Two to three percent of deaths are clinically eligible for organ donation. And there's a number of reasons for that, both in terms of the medical conditions that individuals have at the time of their death that might rule them out, for example, malignancies or cancers of some type. And also, maybe the manner in which they died. So for an organ donation to be successful, we're really talking about individuals who have traumatic brain injury, either from an organic cause like stroke, or an accident, and are in the hospital on ventilator support so that their organs remain viable for transplant. That's a fairly small number.
Is age or health a factor in whether or not a person can donate organs?
Don't rule yourself out. That's what we like to tell people, that in fact, we are able to successfully save lives through transplant with our transplant partners for donors that are well into their seventies or eighties. And it's so important that individuals that believe in organ donation and what that legacy for themselves, to save lives after they die, to not rule themselves out.
One thing [Derek and I] do every year is we go to the Vans Warped Tour and talk to kids at the concert about the power of organ donation. But the thing about that is that we talk to a lot of parents [too]. . . And I've had so many people come up to me and say, 'Oh, I can't be a donor, I'm on these medications, I'm on a heart medication,' and the point that we always make is: signing up to be an organ donor doesn't mean you're going to be an organ donor. It means that you want to be a hero. . . Doctors will figure out whether or not that's okay, or whether or not [a donation] is going to work out.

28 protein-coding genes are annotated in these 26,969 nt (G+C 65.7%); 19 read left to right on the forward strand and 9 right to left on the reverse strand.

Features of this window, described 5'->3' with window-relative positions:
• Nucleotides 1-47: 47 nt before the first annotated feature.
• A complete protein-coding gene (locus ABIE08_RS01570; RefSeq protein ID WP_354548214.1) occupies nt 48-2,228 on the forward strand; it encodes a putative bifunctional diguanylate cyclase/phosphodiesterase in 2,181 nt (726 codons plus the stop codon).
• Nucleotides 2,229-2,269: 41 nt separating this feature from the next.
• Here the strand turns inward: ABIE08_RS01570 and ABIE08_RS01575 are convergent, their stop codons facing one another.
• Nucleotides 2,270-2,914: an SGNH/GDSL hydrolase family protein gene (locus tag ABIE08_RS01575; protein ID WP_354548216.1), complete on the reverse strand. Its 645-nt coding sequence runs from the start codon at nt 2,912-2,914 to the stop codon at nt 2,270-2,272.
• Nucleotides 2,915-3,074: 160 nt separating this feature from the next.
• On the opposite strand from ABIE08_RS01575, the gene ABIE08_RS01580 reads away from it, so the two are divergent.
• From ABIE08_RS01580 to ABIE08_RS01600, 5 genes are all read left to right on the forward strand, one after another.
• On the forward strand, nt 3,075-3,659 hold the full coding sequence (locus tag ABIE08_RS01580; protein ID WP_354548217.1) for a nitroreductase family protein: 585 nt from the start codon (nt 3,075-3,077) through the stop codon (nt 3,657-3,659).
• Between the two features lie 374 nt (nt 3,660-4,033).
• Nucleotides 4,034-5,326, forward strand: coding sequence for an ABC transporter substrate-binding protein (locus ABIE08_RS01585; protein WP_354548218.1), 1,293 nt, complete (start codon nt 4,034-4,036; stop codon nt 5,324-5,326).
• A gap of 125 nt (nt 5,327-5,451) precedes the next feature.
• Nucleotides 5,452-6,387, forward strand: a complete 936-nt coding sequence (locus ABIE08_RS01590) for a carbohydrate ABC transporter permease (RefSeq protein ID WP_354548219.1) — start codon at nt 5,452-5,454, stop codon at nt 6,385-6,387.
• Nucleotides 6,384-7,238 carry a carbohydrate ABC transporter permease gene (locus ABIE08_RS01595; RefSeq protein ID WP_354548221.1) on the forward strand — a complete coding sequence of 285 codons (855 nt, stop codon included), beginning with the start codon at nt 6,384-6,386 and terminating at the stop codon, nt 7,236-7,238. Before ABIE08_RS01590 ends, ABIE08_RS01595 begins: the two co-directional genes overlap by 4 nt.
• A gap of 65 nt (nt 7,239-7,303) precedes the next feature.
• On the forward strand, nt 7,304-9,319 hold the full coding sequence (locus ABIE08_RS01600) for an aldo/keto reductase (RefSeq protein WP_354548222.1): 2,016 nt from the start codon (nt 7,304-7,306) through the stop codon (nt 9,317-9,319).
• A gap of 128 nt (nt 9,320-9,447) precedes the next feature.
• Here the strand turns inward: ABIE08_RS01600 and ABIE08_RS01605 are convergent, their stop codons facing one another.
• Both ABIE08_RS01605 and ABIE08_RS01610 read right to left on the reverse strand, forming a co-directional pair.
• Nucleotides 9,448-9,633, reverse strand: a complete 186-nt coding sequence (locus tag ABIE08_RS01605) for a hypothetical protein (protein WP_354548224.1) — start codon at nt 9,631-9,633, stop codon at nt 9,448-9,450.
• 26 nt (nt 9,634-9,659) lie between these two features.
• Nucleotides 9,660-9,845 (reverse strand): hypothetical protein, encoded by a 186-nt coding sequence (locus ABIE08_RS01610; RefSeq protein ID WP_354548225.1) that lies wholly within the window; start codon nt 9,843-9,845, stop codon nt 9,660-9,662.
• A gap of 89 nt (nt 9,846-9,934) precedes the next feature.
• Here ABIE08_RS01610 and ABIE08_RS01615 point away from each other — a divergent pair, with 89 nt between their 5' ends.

Do conditions like Hepatitis rule someone out as a donor?
Listener David from the Lakes Region asked:
I am in my sixties, and I have a very good, healthy lifestyle. And I wanted to fill out the paperwork that was involved in organ donation, but the one problem I do have is that I am Hepatitis C positive. So I question whether or not that is viable, and whether it is still possible to donate.
There's evolving standards of medical suitability. . . While Hepatitis might have been ruled out years ago, it most certainly is not today. And in fact, I can tell you here in New England, we routinely recover donated organs from individuals who are Hepatitis positive. However, there are protocols underway now to expand that to candidates waiting who are Hepatitis negative. The reason why is because there has been so much advancement in treatment and cures in some instances of Hepatitis that the transmission of that disease as a risk for a candidate waiting for a transplant really pales in comparison of their potential risk of dying.
What is a "kidney chain?"
[In an instance where] a willing living donor may be incompatible with the individual they would like to donate their kidney to, the concept is relatively simple. . . Let's take a group that is in that same circumstance, and try and match up through a chain, so to speak, so that everyone get's a compatible kidney. And this has been a great innovation in the field, it actually started here in New England more than a decade ago, and it's picked up speed. But it's important that people know that this is an option. So if you need a kidney transplant and you have a willing donor that's not compatible, it's a great opportunity to expand that gift.
Additional Links and Information
Sign up to be an organ donor at OrganDonor.Gov.
Find information to become a living donor here.
Register to be a donor on your Apple iPhone.